Does it make an impact?
When I make a donation, I need to know it makes a major impact. Your donation to AWI certainly does; the numeric measures confirm that but individual stories are also important. I love when I hear back from one of the peer leaders we trained. 

I just spoke to Nicole Frontero, who participated in our train-the-trainer workshops when she was in high school. Before graduating, Nicole co-facilitated a depression prevention project with an entire grade, over 300 teens.

This year at college, she helped launch an exhibit on campus to normalize conversations on mental health and wellness. I asked whether her continued interest in promoting mental health and wellness was sparked by the training and opportunities provided through AWI:

"Yes. Absolutely. 100%. It was so gratifying to know how to talk with others about sensitive topics.  For some of my friends, it was the first time they talked about anxiety or depression". 

You may read more about this remarkable young woman in the Featured Guest section, below. You can hear more stories and share your own on May 2nd during our Spring Forward evening at Brae Burn Country Club.  We have speakers who created tools to help keep healthy children healthy and who have introduced them to thousands. If you are in Massachusetts that Wednesday night, I very much hope you will join me ( registration), 

Another date to mark in the callendar is an art exhibit on May 6 at Page Waterman Gallery in Wellesley. They are hosting a juried exhibition for high school students to benefit AWI, called Next Up. These are talented artists! 

In the meantime, if you want to make a major impact, donate to help AWI reach more youth by supporting our Boston Marathon runner,  Chris Lyver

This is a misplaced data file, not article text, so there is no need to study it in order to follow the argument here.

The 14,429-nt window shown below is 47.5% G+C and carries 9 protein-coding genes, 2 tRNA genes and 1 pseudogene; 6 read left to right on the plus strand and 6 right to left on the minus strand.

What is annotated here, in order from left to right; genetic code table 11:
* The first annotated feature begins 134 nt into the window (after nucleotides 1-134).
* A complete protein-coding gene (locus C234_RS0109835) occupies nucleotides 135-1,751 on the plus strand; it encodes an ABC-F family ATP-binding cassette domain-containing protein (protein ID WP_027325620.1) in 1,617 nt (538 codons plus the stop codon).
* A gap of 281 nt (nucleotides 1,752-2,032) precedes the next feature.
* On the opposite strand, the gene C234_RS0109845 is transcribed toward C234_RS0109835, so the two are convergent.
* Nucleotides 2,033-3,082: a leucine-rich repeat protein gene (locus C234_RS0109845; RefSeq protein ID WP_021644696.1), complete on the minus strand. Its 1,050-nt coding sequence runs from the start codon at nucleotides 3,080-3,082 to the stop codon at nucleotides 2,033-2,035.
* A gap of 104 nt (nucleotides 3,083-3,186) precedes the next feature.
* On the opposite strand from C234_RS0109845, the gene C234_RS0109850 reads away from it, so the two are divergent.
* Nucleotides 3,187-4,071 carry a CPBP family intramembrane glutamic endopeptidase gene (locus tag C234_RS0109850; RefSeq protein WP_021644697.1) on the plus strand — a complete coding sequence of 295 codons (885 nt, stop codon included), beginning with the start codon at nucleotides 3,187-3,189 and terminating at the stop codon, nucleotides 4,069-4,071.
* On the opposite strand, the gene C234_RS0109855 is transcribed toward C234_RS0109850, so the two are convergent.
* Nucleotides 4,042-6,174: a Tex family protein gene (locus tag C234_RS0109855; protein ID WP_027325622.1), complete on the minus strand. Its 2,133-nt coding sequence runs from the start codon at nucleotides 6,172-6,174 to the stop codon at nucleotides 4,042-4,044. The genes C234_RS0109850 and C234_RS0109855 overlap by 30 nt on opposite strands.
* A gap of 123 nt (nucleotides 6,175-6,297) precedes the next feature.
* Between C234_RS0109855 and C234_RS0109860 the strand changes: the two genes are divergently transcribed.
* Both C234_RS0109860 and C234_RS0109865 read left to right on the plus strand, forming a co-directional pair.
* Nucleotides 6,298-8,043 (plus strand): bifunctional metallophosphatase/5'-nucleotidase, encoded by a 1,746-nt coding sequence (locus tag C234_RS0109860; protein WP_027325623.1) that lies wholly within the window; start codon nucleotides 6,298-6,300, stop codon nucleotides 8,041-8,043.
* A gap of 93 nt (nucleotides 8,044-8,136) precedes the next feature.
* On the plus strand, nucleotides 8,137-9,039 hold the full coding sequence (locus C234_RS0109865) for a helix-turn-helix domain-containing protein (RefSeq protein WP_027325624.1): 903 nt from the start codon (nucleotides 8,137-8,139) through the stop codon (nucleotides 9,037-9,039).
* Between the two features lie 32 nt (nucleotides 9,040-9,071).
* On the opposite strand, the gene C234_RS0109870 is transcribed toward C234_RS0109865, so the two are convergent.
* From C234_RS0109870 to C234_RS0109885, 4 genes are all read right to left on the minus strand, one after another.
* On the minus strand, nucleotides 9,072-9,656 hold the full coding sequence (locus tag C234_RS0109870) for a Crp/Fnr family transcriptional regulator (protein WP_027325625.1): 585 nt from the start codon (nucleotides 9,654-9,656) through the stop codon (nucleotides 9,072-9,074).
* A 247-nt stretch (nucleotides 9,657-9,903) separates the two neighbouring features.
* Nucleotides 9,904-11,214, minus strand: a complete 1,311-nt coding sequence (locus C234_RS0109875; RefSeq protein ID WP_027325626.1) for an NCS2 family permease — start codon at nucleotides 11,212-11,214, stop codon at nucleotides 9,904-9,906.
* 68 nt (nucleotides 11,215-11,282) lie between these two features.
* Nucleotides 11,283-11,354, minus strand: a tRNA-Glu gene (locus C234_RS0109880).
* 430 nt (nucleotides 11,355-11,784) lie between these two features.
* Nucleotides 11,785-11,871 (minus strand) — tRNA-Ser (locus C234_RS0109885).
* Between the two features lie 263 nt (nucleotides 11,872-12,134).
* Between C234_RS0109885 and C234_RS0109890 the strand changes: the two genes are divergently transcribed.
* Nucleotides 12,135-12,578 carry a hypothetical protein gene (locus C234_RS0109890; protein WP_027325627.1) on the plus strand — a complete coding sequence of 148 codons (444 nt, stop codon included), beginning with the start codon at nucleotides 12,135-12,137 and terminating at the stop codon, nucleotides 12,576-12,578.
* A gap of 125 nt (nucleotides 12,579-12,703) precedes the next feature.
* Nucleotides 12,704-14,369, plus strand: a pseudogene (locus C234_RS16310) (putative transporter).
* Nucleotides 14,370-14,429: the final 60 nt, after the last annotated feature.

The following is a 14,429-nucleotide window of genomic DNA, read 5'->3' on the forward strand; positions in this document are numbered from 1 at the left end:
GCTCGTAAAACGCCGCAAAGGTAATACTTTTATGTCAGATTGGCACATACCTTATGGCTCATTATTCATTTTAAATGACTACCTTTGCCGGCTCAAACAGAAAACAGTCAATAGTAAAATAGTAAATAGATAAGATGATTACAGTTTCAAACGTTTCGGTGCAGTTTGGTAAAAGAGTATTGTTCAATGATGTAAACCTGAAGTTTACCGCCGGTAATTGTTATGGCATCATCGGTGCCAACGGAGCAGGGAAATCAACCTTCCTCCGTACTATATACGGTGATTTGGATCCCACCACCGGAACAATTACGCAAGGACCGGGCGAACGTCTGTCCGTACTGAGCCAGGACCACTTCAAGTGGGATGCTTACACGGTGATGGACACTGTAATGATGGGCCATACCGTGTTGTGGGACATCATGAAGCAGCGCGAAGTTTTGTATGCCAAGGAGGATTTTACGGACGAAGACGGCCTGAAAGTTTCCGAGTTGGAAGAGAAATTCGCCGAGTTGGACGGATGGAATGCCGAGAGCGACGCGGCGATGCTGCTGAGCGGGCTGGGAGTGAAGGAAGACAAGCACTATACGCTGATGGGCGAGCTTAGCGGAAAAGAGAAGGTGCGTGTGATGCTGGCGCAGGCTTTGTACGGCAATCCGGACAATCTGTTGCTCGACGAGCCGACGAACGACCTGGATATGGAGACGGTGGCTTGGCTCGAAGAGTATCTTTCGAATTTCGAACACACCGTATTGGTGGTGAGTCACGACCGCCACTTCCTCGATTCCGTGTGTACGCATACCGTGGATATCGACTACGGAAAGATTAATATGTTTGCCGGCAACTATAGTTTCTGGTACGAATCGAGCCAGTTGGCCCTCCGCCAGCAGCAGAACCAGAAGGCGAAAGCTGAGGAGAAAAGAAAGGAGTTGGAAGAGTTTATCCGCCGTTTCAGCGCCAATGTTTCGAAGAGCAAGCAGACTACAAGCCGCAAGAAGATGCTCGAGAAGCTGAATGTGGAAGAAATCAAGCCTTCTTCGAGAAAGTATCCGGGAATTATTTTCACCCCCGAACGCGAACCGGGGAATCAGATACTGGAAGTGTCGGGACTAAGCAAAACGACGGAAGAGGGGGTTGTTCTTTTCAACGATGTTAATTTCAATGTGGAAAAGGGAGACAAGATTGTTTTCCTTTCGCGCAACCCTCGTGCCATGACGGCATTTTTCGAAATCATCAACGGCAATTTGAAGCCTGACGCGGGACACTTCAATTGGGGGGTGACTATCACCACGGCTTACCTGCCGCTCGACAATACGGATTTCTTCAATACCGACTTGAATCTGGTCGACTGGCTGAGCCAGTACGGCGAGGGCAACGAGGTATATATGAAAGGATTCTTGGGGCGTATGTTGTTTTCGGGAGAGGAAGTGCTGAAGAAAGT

one in five cases of depression are wholly preventable?    

Every twenty-two youth learning better skills of creative problem solving, mindfulness, and communication can prevent one child from developing symptoms. Basically, the life skills that are needed to balance the weight of life's worries can be taught to healthy kids to keep them healthy. The full article may be downloaded here.
Featured guest

Nicole Frontero helped launch an exhibit titled, 'Active Minds at Amherst College'. It celebrates the strength and courage of students who have experienced mental health challenges or advocate for awareness. A portrait of each participant is displayed with an anecdote sharing his or her experience and perspective (ex. availability of resources on campus). It is located in the campus centre atrium through the summer.

Nicole said it took the academic year to complete the exhibit, beginning in September brainstorming ideas with other members of the local chapter of Active Minds, a national group dedicated to normalizing campus conversations about mental health. They created a  brief survey and asked for volunteers to both share their story and their portrait.

Her major is Psychology and s he plays defense on the excellent women's lacrosse team. This summer, Nicole will intern at McLean Hospital.
Donations to AWI 

Our marathon runner this year is Chris Lyver and you may support his campaign to benefit AWI here.

You may donate directly to AWI here.
May Leonard and Ana Natalia Epstein co-facilitating train-the-traine

Your donation is greatly appreciated. AWI leverages
every dollar effectively, providing curricula and train-the-trainer workshops to adults and youth.

C hecks may be made  payable to Adolescent Wellness, Inc. and mailed to 103 Old Colony Road, Wellesley, MA 02481.
AWI is a 501c3 non-profit and donations are tax deductible.
You can also select Adolescent Wellness, Inc. to support through purchases at
AWI Volunteers

The people who make it happen!
  • Bob Anthony - President
  • Chip Douglas - Chairman
  • Phyllis Gimbel - Director
  • Calvin Place - Director
  • Lisa Siegel - Director
  • Penny Wells - Director
  • Jessi Somogie - Youth program
  • Frank Hays - Marketing

Bob Anthony | Adolescent Wellness, Inc. | 781.727.8617 | |